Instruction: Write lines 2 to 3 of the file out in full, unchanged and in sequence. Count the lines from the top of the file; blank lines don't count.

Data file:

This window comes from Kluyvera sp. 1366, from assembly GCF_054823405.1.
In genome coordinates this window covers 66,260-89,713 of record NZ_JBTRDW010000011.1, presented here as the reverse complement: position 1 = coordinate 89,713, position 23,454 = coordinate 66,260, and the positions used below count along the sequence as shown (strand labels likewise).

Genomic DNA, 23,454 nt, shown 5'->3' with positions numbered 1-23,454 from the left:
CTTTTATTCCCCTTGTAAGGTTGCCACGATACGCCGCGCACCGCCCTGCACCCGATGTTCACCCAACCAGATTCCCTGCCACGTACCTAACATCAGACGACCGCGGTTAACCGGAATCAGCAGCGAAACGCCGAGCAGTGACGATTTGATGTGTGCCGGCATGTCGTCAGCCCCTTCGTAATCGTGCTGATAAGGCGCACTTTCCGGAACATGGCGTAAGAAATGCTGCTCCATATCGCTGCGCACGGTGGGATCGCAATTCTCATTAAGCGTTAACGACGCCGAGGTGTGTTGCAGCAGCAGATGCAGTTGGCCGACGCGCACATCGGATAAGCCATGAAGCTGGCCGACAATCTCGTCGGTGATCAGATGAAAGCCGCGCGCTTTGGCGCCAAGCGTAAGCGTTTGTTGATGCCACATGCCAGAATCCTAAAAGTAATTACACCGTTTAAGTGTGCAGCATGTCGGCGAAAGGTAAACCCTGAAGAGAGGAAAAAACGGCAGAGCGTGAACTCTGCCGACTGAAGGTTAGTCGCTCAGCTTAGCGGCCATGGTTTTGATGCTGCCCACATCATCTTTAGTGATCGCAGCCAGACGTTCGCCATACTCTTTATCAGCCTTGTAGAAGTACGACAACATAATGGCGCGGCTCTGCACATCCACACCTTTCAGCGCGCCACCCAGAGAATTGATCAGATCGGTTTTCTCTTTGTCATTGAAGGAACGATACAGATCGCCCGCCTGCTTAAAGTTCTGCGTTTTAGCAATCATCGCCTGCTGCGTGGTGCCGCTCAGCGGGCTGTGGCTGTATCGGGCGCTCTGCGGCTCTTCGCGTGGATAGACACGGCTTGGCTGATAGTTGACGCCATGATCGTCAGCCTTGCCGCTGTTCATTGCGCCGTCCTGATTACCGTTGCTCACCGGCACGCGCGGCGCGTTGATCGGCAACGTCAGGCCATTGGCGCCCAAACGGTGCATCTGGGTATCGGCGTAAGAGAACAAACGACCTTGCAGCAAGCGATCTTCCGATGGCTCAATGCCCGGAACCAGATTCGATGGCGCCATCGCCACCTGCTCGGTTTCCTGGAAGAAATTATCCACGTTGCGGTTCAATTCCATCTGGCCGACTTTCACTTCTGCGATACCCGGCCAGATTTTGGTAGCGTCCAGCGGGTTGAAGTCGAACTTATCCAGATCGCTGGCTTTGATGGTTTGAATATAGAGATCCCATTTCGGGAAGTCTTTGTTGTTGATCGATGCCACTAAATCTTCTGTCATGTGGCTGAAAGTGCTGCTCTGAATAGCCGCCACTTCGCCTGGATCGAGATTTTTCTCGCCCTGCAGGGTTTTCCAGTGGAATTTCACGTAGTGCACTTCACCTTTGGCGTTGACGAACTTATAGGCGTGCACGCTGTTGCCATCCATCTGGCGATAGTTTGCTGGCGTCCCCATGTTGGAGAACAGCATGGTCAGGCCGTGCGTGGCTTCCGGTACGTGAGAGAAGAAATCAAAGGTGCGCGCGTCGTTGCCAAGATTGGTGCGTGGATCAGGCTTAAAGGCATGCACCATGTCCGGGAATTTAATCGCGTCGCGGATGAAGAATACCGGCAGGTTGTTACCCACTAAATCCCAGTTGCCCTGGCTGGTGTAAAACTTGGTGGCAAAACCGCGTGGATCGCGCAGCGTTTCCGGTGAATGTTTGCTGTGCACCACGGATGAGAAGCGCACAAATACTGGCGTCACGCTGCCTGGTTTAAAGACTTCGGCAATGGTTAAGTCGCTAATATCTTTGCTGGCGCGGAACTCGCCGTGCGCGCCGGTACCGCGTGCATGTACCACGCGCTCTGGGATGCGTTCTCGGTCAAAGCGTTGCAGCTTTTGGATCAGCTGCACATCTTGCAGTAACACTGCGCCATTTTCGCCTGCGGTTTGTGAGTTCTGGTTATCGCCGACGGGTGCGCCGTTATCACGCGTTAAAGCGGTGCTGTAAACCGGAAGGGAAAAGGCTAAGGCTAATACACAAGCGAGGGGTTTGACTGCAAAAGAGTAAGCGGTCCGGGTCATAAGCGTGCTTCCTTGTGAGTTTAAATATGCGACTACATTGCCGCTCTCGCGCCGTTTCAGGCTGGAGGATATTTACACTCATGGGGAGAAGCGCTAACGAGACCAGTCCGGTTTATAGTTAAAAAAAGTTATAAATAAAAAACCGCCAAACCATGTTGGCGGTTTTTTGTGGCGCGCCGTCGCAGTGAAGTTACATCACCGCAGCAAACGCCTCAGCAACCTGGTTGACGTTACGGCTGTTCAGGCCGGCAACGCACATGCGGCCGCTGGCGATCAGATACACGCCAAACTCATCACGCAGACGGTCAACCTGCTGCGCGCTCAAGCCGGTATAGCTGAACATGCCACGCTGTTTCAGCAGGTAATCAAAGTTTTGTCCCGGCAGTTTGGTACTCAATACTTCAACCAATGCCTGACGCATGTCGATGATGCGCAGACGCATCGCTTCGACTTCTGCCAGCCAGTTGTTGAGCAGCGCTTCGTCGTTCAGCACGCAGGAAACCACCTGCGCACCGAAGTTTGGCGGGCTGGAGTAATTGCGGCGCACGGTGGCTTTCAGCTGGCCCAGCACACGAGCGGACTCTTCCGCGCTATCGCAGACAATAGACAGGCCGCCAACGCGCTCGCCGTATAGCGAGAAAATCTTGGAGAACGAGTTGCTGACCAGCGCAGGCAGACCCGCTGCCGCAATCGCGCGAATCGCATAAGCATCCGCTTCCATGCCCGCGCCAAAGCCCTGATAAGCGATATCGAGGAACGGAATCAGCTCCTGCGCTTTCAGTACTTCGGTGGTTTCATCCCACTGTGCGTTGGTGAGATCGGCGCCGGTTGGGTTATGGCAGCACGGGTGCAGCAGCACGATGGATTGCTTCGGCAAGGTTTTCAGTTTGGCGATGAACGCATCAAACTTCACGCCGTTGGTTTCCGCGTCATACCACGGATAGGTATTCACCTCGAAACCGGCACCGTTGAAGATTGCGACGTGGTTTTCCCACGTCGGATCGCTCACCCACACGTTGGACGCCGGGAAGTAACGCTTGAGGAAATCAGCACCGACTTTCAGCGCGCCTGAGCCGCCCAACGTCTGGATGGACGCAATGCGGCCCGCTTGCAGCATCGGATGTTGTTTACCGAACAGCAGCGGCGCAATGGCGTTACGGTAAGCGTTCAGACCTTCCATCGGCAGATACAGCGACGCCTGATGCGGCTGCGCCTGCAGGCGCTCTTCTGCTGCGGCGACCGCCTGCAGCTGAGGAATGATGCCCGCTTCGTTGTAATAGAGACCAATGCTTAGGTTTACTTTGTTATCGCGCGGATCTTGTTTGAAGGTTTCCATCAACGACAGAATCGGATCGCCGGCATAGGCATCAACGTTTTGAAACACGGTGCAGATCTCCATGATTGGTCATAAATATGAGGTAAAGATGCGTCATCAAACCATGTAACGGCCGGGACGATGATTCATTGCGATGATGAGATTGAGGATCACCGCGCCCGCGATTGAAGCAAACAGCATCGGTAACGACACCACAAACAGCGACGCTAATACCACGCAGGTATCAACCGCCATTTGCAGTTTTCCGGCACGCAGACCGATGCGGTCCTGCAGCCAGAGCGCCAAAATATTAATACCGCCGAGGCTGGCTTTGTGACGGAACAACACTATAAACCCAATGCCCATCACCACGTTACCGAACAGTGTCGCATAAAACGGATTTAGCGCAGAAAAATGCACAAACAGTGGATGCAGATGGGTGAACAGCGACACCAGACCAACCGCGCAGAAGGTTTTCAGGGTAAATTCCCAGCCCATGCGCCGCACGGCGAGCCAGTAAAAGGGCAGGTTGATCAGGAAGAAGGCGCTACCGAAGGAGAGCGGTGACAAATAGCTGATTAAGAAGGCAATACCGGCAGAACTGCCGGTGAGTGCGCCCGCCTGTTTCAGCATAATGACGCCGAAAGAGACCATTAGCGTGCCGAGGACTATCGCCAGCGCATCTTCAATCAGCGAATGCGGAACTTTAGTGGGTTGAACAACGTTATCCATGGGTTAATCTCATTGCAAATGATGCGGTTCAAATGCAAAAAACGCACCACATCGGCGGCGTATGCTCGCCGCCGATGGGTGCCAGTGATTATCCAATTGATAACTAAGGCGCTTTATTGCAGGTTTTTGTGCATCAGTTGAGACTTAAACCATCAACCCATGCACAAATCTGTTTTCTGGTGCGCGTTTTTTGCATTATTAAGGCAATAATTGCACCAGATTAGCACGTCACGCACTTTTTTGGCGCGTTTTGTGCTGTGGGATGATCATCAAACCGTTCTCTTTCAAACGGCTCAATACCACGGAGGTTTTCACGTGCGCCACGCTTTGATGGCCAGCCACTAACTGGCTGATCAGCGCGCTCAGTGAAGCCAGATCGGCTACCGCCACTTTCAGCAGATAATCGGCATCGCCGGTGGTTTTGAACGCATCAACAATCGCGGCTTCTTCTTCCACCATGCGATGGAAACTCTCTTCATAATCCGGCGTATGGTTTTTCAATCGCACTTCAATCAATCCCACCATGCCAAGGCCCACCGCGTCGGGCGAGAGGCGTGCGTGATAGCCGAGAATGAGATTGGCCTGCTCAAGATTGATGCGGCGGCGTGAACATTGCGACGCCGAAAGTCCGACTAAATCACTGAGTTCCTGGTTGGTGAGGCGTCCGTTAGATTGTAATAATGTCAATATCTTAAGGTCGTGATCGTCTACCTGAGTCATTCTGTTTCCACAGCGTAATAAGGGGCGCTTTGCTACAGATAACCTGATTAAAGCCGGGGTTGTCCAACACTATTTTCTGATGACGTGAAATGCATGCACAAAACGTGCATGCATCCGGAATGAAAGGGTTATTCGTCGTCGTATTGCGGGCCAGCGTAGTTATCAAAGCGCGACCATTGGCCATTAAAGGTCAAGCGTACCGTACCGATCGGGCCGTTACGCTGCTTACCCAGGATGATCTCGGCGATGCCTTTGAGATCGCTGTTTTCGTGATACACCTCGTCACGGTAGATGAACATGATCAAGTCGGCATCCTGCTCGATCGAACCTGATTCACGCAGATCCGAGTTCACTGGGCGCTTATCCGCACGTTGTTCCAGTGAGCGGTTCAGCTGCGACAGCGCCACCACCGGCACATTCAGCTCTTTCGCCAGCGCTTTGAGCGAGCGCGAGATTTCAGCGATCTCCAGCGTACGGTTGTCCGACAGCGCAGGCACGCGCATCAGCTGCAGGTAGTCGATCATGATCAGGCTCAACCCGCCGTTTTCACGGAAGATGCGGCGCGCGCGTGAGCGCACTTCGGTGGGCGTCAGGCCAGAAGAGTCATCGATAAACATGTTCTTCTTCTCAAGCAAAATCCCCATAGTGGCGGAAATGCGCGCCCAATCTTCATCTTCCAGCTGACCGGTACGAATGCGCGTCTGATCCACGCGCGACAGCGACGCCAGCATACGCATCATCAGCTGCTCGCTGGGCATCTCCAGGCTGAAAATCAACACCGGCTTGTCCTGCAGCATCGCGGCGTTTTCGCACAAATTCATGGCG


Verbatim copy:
In genome coordinates this window covers 66,260-89,713 of record NZ_JBTRDW010000011.1, presented here as the reverse complement: position 1 = coordinate 89,713, position 23,454 = coordinate 66,260, and the positions used below count along the sequence as shown (strand labels likewise).

Genomic DNA, 23,454 nt, shown 5'->3' with positions numbered 1-23,454 from the left: